Rep. Schrader Praises Passage of Bipartisan Forest Management Bill
Calls the Bill Another Step Forward in the Effort to Reform Federal Forest Management and Curb Wildfires
After taking to the House floor to call attention to the need for better forest management to improve the health of our forests and curb the destruction of wildfires, Congressman Kurt Schrader (OR-05) joined his colleagues from both sides of the aisle to pass the bipartisan Resilient Federal Forests Act of 2017.
“Wildfire disasters don’t typically receive as much national attention as other natural disasters,” said Rep. Schrader. “But all corners of the country watched as the fires out west devastated homes and communities during this devastating wildfire season. Our current laissez-faire approach to forest management, with exclusively reactive efforts to fight increasingly horrific wildfires that threaten and destroy our communities is completely inadequate and becoming more and more costly. The bipartisan bill we passed today rewards communities that are proactive and collaborative in the stewardship of their forests, with rural advisory committees and wildfire protection plans to manage their forests without redundant NEPA processes. With this bill, we’re empowering good leadership and good management, providing for research and development and innovation in renewable forest timber construction technologies, and bringing together environmental and timber communities. While this bill is by no means perfect, and is not a silver bullet, it’s a step forward in the right direction as we work to curb the unnecessary and costly destruction caused by these fires.”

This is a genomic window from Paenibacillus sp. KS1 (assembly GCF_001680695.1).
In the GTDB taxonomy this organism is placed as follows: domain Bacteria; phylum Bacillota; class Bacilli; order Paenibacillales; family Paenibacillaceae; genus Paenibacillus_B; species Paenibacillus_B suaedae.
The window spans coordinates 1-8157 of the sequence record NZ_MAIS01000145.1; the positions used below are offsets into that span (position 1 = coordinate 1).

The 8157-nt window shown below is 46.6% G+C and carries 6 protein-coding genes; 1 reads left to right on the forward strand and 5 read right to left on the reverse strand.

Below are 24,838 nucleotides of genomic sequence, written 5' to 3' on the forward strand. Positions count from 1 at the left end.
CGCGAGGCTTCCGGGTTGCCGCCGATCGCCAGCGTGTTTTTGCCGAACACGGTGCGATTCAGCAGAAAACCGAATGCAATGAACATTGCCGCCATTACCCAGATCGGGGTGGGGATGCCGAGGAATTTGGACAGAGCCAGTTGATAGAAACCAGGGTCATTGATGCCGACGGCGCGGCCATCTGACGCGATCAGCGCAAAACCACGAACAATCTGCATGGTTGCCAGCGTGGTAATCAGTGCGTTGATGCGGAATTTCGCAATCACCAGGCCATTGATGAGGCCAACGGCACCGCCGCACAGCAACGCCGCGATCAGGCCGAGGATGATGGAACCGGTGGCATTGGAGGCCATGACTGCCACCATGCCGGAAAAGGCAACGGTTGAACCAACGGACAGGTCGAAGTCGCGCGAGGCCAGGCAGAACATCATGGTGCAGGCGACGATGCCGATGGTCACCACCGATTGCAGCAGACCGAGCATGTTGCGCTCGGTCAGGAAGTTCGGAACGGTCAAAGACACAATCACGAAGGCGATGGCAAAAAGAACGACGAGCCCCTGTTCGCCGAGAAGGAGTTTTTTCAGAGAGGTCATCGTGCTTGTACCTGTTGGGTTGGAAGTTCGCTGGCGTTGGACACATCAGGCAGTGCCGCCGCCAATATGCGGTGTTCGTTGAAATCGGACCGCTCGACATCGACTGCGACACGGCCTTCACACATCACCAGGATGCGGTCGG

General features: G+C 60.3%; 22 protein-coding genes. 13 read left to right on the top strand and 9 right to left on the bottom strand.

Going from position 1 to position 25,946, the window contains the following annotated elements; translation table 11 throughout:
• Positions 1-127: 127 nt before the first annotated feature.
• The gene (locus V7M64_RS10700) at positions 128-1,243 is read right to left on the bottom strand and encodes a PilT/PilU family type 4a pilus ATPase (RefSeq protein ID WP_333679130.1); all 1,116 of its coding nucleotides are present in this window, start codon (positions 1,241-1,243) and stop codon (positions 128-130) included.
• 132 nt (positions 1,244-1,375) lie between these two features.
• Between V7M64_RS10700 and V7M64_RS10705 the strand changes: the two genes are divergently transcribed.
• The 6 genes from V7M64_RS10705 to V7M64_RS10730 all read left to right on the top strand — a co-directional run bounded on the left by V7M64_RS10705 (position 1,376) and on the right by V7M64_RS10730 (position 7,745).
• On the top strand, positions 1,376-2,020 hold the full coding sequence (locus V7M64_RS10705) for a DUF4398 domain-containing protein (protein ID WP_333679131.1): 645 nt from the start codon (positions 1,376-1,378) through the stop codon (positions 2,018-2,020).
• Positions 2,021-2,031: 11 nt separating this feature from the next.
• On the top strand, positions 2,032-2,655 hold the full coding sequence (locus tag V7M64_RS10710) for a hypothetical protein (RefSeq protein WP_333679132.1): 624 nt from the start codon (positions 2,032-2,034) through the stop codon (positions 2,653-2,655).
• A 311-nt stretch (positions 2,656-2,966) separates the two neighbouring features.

Rep. Schrader offered two amendments to the bill which were adopted unanimously. The first would strike “produce timber” from the list of streamlined forest management activities designated for Categorical Exclusion under the National Environmental Policy Act (NEPA), limiting the list to activities that reduce fuel loads, address disease and insect infestation, improve water quality, or enhance forest health. The second bipartisan amendment, which he introduced with Reps. Peter DeFazio and Greg Walden, will protect the Yaquina Head Outstanding Natural Area on Oregon’s coast and ensure that Oregon land designated as Wilderness, Wild and Scenic Rivers, and the National Trails System, will remain protected from timber harvest.
Improving our forest management and curbing the destructive impact of wildfires has been one of Congressman Schrader’s legislative priorities since coming to the House in 2009. Earlier this month, he participated in a hearing in his Energy and Commerce Committee on the impact of wildfires on air quality. Throughout September, as the Eagle Creek fire burned outside of Portland, and later into the fall as the Napa fires ravaged northern California, Rep. Schrader took to the House floor to call attention to the role that properly managed forests play in preventing and curbing wildfires. He continues to work with his colleagues to pass his bipartisan Wildfire Disaster Funding Act, which he reintroduced this year alongside Congressman Mike Simpson (R-ID), to fix current process of funding for wildfire suppression and budgeting for forest management, putting an end to the vicious cycle known as “fire-borrowing.”